Quijano: ‘Kumbati 16’ was the BOMB

Quijano.File photo

Huge congratulations are in order for Omega Sports Promotions for throwing a huge haymaker to start 2024, signaling the revival of big- time boxing in Cebu.

Last Friday, the convention center at the NUSTAR Resort pulsated not only with the bombastic fists exchanged by the protagonists but also teemed with heartbeats of a throng of boxing aficionados excited to come together again for shared passion for the “Sweet Science.”

ARANETA. In the main event, Christian “The Bomb” Araneta (24-2, 19KOs) provided a fitting finis to the action-packed proceedings as he made short work of Arvin Magramo, deposing him twice to the canvas and ending matters in a little under two minutes of the very first round.

The fight was short but eventful. After a few cautious moments where both men sized each other out, both boxers unloaded combinations.

This is usually where the cream rises to the top and during these exchanges we often discover who is the superior fighter. A sneaky left uppercut just as Magramo was attempting to land his own left stunned Magramo. Araneta followed that up with another uppercut which resulted in the fight’s first knockdown.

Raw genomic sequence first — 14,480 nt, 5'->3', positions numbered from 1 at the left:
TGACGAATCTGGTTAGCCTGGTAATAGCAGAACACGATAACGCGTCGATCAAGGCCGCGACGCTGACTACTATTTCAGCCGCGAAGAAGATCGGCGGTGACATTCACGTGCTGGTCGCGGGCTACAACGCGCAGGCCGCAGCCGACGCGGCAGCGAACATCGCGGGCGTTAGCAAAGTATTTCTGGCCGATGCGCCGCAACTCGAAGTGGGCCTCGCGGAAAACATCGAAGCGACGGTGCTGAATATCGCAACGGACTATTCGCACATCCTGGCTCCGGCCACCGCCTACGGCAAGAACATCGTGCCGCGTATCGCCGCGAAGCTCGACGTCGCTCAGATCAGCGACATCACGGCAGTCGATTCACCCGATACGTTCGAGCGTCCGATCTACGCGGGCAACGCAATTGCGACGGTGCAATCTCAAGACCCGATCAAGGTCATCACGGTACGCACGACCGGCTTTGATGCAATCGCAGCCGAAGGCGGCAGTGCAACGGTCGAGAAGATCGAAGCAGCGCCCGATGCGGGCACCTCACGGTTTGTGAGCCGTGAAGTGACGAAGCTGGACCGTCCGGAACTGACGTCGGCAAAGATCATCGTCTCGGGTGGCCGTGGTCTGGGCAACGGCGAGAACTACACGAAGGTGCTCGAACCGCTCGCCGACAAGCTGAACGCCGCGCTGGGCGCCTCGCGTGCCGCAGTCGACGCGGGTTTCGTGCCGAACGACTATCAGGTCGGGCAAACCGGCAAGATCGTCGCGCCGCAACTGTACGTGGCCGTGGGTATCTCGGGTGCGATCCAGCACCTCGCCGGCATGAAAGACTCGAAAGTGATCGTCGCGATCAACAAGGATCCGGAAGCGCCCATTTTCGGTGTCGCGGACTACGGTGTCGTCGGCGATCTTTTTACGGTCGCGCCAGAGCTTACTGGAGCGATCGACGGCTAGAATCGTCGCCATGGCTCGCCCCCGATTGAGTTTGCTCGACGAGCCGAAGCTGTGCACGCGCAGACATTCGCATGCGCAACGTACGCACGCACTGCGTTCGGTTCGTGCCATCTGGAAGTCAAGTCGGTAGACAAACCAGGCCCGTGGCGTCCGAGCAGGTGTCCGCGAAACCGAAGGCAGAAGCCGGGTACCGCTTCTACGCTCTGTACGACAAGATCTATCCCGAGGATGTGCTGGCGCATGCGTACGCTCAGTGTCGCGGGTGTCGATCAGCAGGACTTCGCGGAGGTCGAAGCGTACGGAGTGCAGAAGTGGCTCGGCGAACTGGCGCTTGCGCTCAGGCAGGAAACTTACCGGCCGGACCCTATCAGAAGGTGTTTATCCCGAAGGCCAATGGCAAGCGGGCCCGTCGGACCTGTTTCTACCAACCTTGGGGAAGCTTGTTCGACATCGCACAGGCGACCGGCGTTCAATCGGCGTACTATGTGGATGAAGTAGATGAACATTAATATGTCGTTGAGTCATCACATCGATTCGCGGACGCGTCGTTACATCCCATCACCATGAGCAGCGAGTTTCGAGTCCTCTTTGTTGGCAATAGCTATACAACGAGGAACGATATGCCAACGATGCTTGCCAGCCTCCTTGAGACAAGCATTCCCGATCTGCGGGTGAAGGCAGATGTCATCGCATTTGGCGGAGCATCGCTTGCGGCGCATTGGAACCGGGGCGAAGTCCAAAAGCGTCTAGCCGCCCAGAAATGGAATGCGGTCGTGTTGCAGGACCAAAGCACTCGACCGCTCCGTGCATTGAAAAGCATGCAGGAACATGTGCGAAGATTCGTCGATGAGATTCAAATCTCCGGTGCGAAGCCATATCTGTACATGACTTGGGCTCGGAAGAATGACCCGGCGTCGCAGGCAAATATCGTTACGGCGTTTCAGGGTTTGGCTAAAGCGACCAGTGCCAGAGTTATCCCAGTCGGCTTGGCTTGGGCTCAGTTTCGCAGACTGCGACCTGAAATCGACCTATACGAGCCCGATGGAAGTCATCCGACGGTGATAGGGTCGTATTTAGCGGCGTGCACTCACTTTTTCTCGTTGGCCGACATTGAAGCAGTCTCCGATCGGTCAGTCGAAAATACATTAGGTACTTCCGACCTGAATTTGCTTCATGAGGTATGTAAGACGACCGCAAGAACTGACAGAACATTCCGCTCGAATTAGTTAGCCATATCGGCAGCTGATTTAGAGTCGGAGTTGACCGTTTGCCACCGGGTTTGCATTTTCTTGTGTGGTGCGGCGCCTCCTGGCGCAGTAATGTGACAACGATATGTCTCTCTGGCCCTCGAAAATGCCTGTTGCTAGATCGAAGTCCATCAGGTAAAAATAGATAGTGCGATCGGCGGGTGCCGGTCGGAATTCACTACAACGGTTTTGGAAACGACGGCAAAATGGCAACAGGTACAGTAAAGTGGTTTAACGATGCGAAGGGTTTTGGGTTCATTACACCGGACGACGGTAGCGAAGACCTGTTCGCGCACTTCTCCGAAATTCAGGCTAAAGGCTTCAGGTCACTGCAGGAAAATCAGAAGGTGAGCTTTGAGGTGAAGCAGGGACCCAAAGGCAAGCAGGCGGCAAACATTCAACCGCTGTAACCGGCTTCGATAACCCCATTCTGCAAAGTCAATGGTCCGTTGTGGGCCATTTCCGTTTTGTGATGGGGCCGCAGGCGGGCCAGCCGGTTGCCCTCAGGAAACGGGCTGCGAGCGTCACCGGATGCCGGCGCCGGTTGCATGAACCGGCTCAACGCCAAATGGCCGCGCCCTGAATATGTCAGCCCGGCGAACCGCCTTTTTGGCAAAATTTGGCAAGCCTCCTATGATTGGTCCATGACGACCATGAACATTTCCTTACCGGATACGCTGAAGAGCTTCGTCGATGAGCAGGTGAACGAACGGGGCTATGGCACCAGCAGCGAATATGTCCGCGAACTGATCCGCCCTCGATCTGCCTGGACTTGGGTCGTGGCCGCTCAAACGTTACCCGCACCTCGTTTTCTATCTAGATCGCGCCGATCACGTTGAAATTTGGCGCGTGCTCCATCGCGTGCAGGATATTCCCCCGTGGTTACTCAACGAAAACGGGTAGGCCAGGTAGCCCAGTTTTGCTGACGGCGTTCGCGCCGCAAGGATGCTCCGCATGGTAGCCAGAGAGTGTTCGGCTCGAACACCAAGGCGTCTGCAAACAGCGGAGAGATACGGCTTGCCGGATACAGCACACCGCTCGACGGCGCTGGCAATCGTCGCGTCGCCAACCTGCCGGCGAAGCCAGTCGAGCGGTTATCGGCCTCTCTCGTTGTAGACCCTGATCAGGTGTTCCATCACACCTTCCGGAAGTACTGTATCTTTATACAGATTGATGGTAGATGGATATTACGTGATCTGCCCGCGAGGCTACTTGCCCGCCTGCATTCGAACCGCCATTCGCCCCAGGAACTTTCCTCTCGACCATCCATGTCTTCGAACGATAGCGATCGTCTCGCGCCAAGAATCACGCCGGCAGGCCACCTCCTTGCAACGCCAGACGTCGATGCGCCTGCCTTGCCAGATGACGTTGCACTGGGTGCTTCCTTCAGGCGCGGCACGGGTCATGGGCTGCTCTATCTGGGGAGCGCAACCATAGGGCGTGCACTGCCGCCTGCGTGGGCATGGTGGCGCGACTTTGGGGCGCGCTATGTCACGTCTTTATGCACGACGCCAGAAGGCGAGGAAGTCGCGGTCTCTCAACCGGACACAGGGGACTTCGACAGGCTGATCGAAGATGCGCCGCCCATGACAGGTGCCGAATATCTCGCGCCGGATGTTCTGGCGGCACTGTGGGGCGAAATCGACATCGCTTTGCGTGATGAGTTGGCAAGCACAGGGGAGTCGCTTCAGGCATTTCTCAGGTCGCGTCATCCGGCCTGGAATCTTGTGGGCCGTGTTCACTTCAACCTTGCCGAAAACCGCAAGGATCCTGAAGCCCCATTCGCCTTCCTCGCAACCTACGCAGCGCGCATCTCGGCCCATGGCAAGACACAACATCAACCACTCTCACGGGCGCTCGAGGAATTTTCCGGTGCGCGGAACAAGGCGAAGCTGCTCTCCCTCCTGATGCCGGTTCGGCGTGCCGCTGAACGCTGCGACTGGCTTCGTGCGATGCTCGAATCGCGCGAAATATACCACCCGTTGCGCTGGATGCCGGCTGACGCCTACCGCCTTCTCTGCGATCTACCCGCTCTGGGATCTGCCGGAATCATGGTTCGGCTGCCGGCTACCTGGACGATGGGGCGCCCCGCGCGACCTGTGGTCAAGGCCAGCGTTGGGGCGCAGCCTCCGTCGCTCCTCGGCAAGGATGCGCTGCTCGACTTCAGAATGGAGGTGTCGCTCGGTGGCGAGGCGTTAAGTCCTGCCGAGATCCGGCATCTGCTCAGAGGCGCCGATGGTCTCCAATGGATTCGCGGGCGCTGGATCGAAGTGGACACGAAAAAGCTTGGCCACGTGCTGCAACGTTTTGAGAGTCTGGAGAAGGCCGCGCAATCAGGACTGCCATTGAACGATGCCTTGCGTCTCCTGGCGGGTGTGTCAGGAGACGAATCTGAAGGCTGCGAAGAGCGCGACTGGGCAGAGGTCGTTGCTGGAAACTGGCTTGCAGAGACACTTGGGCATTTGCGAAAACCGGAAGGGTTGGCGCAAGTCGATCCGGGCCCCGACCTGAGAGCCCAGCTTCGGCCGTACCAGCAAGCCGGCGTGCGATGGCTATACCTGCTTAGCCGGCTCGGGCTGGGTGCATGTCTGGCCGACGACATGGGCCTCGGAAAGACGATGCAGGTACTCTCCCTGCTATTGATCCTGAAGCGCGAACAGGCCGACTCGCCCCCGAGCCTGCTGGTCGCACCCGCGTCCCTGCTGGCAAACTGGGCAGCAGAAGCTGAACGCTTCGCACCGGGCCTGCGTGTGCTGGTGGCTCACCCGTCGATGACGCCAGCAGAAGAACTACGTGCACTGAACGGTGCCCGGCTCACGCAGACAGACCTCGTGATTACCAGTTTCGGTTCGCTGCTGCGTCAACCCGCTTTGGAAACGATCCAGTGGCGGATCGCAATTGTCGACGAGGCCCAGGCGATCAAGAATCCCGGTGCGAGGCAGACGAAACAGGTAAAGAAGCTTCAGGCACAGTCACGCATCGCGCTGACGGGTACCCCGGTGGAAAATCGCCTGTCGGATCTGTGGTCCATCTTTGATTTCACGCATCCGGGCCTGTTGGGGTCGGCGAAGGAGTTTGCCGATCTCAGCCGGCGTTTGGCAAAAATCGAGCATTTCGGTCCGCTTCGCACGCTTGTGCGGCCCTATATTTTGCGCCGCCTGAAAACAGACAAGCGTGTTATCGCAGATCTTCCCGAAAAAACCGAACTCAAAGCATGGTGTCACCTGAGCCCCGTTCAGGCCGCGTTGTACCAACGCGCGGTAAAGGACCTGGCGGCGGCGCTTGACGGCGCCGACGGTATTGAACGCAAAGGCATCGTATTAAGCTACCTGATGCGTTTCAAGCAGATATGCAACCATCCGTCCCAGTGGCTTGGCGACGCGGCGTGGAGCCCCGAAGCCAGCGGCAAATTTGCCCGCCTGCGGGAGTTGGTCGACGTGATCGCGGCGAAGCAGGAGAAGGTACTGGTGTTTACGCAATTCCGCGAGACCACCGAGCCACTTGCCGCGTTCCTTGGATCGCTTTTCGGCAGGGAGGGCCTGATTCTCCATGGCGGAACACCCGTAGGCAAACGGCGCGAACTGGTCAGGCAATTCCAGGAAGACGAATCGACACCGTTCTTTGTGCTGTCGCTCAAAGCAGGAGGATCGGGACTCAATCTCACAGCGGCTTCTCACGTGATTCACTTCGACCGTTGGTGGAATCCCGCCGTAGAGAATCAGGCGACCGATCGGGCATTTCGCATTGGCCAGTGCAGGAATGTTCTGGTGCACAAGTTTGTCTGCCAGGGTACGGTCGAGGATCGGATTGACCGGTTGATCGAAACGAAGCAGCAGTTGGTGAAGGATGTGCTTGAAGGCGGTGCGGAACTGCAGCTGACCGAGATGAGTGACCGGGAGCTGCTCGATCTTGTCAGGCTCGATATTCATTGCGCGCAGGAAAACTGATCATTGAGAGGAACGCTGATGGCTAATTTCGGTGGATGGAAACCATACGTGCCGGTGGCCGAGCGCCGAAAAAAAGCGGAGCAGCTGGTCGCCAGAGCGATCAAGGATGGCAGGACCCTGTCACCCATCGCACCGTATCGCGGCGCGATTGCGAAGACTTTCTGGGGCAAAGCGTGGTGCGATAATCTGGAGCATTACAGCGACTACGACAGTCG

A few seconds later, another knockdown ensued courtesy of a beautifully placed counter right hook knocked Magramo down and my esteemed companero and boxing referee par excellence Danrex Tapdasan wisely called for the denouement of the fight.

Afterwards, a jubilant Julus Erving Junco — Araneta’s trainer, told this Last Rounder that he knew that if Magramo decided to exchange with Araneta it would not last more than six rounds.

SALUDAR-KURIHARA. In what would turn out to be the fight of the night, visiting Japanese pug Keita Kurihara was able to exact revenge on Saludar for knocking him out in the previous fight by stopping the gritty Pinoy in the 8th round.

The fight started out with a frenetic pace as Kurihara bull-rushed Saludar from the get-go, forcing the latter to stand his ground and go toe to toe with his bigger opponent.

From then on, it would turn out to be a slugfest to which Saludar would come up short.

When I ran into my “tocayo” after the fight, he revealed that it was a body shot that hurt him and took the wind out of his sails.

True enough, in rounds 3-5, Kurihara hurt Saludar several times prompting us to think he would not last each round. But miraculously he pulled through each time and survived. He also gained his second wind by Round 6 and was countering beautifully and had Kurihara wobbly on several occasions. That fight had shades of Diego Corrales vs. Jose Luis Castillo written all over it.

Unfortunately, Saludar succumbed to the physicality brought about by Kurihara and when he was knocked down again in the 8th his body failed him and he was counted out.

LAST ROUND. It’s on one of my dearest friends, Siegfred Melleza who celebrates his birthday this week. Cheers, bro!


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